President Biden gave an impassioned speech this week on democracy and protecting the right to vote, but Democratic strategists and activists say it’s something he failed to mention — namely filibuster reform — that could cost him.
“This is really the first place that Biden risks losing the base,” said one top Democratic strategist.
“It’s no accident that it’s the issue of voting rights. I think Black voters feel like ‘we did the hard work and got you elected’ and want to make sure that the president stays true to his commitments,” the strategist added.
On Tuesday in Philadelphia, Biden said unequivocally that preserving Americans’ “right to vote freely” is top of mind for his administration. He urged members of Congress to pass the For the People Act in order to do that, a call that comes as GOP-led states across the country are advancing election reforms that critics say amount to open voter suppression.
Democrats agree that his rhetoric and delivery were forceful. He used phrases such as “absolutely extraordinary” to describe the hurdles some voters faced simply to cast their ballots last year. They credited it as a first step of leadership toward reversing a dangerous threat.
But some say it lacked the natural follow-up needed to actually pass the bill before lawmakers.
“The silence was deafening on the filibuster question that would make it a reality,” said Joseph Geevarghese, who leads the left-wing group Our Revolution.
“We will not have voting rights legislation unless we have filibuster reform,” agreed Stasha Rhodes of Just Democracy. “You can’t talk about the problem without talking about the solutions. We know the White House sees this as a problem. Our goal is that they share the same level of urgency. But we have to hear how.”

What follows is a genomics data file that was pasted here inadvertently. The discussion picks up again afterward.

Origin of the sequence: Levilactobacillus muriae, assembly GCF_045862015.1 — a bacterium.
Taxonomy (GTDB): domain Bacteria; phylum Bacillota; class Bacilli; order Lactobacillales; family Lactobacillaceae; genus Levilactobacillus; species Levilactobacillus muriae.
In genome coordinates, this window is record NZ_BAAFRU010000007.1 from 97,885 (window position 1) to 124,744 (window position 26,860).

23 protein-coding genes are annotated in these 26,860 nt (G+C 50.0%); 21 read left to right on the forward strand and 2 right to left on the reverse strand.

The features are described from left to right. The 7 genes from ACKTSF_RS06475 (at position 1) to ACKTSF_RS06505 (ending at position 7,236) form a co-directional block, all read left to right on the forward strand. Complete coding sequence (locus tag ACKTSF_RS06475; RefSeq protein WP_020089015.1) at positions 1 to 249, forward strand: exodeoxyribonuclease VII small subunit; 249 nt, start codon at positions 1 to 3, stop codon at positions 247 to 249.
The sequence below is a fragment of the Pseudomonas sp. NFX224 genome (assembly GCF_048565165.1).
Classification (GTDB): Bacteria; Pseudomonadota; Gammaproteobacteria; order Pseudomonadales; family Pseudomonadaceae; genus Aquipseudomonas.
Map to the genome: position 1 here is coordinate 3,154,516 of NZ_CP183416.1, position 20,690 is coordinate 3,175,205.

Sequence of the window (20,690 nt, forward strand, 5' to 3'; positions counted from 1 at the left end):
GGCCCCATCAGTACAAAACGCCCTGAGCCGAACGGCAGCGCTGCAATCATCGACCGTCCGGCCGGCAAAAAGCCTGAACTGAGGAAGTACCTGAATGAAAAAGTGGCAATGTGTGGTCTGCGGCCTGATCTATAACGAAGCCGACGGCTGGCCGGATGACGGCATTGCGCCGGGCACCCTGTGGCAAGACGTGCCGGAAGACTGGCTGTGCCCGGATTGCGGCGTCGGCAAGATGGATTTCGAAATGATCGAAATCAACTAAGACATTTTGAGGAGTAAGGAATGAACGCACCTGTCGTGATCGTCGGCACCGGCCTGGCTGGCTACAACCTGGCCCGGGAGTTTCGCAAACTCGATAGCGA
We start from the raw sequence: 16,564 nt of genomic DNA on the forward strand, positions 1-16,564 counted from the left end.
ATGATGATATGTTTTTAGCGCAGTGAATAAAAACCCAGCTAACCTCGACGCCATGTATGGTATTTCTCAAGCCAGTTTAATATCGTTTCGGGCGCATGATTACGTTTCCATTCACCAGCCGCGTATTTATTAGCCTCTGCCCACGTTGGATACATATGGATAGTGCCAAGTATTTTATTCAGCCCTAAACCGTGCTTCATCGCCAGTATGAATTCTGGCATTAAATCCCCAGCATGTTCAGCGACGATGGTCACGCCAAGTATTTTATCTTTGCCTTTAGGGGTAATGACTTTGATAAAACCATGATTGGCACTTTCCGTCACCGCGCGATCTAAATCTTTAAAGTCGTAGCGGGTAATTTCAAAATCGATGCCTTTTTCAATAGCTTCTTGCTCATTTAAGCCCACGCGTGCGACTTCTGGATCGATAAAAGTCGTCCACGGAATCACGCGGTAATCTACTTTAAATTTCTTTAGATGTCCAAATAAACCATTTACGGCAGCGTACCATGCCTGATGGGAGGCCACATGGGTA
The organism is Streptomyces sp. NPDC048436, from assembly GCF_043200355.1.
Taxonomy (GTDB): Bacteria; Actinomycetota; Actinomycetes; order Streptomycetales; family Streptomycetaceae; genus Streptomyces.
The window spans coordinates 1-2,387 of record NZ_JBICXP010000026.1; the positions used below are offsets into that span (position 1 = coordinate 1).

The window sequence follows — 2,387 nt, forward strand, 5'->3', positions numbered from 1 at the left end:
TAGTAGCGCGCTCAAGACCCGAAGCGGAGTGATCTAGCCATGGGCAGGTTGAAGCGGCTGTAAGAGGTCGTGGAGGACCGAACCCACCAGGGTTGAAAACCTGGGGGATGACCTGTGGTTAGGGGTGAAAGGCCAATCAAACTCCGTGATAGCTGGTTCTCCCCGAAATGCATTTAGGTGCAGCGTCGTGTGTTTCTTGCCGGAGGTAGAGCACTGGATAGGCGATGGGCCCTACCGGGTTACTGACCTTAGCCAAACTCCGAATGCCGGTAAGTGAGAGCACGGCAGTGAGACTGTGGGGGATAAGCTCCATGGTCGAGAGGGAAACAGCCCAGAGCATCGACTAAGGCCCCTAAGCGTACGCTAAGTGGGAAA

“If now is not the time, then when?” Rhodes added. “Voting rights is connected to everything we care about.”
Geevarghese, Rhodes and other activists emphasized that their work to get Biden and the two Senate moderates to commit to a forward-looking blueprint does not stop after one speech.
The White House has effectively shuffled the question about how to handle the filibuster to the upper chamber. Press secretary Jen Psaki recently called it a “legislative process tool” that’s “important” and “warrants debate.” But she stopped short of taking a stance about any future tweaks, saying that “determination about making changes will be made by members of the Senate, not by this president or any president.”
Other legislation around immigration reforms and gun safety background checks has already passed the House, as has a special commission to investigate the insurrection at the Capitol on Jan. 6. They too, however, haven’t been able to survive the existing filibuster.
Some Democrats say the For the People Act should be especially important for Biden, given how he rose to the front of the 2020 presidential primary. After low finishes in early and mostly white primary states, Black voters in South Carolina showed their support for him in droves. He easily won subsequent contests with more diverse constituencies.